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Evaluation of CO2 Storage Potential in Depleted Gas Fields, West Netherlands Basin Dutch Offshore: A Case Study of the P-18 Gas Field

Flores Colmenares, Jonatan S.*1; Groenenberg, Remco M.1; Vanderweijer, Vincent P.2; Pluymaekers, Maarten P.2; van de Weerd, Andrew A.3; Donselaar, Marinus E.1
(1) Geotechnology, Delft University of Technology, Delft, Netherlands.
(2) Business Unit Geo-energy & Geo-Information, TNO Built Environment and Geosciences, Utrecht, Netherlands.
(3) PanTerra Geoconsultants B.V., Leiderdorp, Netherlands.

CO2 capture and storage is expected to be become a serious CO2 emission reduction technology in The Netherlands, where interesting opportunities are present in the form of the concentration of major CO2 emission sources in the vicinity of the multiple depleted gas reservoirs in the Dutch offshore. An example of this situation is the nearly-depleted gas field P-18, which is located 20km offshore from the latest extension of Rotterdam’s sea port where a coal-fired power plant is being built. The reservoir in the P-18 field consists of thick (avg. 200m) and deeply buried (>3000m) fluvial and shallow-marine sandstone of the Buntsandstein Subgroup (Lower Triassic). The Solling Claystone and Röt Formations form an impermeable >100-m-thick caprock whereas the reservoir-bounding faults are acting as main sealing structures.

The study focuses on 1) developing an improved high resolution reservoir architecture geomodel (~160Km2) accounting for the inherent fluvial reservoir heterogeneities, 2) estimating the CO2 volumetric storage capacity, 3) assessing the reservoir sealing quality, and 4) evaluating the impact of the reservoir heterogeneities on the CO2 injectivity and subsequent migration from reservoir fluid flow simulations. The improved geomodel was constructed from the revision of the available 3D seismic cube, core data, petrophysical data from 8 wells and a later integration of classic fluvial facies concepts and new sequence stratigraphic correlations for the Triassic Dutch subsurface. Available production data were used to calculate the CO2 storage potential and compared with net pore volume data. Finally, the P-18 reservoir geomodel was upscaled and the dynamic simulations were carried out with Shell In-house MoRes simulator.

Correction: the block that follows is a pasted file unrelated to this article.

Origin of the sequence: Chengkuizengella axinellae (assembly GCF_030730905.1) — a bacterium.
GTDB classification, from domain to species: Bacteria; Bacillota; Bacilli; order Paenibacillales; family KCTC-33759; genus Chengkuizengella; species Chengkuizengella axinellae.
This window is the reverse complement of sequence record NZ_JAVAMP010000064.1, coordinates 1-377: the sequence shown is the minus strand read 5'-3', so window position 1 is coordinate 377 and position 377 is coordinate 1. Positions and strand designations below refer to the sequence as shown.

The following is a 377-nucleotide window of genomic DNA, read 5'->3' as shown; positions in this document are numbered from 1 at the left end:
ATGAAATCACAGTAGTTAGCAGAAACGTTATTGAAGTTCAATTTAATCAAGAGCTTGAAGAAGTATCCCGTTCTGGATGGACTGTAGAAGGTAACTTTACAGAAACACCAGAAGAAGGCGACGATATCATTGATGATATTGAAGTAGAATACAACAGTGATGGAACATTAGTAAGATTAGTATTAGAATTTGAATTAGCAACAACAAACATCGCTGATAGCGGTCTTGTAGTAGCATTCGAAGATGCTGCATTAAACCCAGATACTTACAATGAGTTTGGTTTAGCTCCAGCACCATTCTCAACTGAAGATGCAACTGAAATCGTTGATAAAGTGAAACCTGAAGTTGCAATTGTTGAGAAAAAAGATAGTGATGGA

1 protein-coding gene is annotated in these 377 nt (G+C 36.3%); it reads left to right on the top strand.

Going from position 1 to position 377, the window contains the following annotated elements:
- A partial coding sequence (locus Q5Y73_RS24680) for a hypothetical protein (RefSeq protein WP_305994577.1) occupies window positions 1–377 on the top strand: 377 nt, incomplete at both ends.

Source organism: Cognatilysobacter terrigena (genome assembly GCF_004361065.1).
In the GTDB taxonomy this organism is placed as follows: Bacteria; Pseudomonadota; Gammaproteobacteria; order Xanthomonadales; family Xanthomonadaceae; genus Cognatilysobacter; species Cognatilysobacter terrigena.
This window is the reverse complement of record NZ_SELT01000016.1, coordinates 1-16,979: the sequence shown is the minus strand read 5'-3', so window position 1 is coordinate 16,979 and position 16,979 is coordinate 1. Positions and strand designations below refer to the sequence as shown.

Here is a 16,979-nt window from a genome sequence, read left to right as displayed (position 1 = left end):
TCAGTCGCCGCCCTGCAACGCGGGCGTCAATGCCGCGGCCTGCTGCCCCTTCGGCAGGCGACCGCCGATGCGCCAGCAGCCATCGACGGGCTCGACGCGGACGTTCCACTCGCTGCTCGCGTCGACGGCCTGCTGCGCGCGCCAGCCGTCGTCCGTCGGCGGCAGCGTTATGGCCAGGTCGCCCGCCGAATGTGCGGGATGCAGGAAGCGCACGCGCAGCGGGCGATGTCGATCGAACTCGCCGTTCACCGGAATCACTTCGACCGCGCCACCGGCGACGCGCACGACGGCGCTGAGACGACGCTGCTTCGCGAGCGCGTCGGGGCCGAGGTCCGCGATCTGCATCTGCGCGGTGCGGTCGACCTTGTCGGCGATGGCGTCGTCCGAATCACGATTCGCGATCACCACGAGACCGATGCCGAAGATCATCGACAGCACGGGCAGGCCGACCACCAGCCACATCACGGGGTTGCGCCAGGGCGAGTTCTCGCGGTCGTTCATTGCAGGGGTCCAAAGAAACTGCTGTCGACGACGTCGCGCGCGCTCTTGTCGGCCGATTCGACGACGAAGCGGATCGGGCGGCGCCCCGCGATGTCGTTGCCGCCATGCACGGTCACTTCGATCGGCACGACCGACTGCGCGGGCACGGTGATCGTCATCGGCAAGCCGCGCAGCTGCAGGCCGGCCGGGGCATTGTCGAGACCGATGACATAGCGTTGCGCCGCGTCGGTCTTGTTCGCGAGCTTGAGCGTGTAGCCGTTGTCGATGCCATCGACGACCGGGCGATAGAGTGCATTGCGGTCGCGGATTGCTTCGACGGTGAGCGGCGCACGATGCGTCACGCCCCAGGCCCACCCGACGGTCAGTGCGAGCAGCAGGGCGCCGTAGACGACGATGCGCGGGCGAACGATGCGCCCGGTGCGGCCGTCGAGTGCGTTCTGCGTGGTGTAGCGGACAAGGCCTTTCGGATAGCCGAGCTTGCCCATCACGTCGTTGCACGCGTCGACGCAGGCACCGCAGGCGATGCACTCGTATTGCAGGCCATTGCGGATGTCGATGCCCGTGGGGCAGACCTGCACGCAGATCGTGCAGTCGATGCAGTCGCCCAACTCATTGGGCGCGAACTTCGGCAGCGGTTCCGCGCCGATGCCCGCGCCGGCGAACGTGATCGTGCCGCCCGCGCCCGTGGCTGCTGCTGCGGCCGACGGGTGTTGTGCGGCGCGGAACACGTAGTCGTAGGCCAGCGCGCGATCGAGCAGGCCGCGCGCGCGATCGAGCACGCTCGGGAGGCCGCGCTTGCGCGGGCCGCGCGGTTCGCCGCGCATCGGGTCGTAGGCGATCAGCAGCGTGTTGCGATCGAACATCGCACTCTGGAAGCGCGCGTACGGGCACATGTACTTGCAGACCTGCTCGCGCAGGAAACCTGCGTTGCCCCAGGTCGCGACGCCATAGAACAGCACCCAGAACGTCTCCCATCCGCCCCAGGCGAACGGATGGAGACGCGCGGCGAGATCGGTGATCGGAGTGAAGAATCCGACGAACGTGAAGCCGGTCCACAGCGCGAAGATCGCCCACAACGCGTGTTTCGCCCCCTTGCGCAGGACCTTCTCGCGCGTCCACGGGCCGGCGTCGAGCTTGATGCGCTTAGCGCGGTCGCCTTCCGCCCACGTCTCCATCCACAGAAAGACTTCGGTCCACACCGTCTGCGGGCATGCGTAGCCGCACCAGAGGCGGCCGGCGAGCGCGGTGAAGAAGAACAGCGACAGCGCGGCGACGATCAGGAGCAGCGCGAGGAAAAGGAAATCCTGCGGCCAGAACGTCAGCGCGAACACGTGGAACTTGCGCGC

The improved P-18 geomodel helped to understand the impact of factors such as lateral connectivity, petrophysical properties and reservoir heterogeneities critical to modeling the CO2 dynamic flow behavior and storage capacity of the P-18 field. A better sealing quality assessment was possible because an improved mapping of fault size and throw was achieved, and the detailed reservoir architecture model showed the juxtaposition of reservoir intervals with impermeable overburden rocks. This study provided an important insight into the uncertainties in the geomodel (e.g., offset in position and dip of faults) in CO2 volume storage calculation, sealing quality assessment and fluid flow simulation.


AAPG Search and Discovery Article #90142 © 2012 AAPG Annual Convention and Exhibition, April 22-25, 2012, Long Beach, California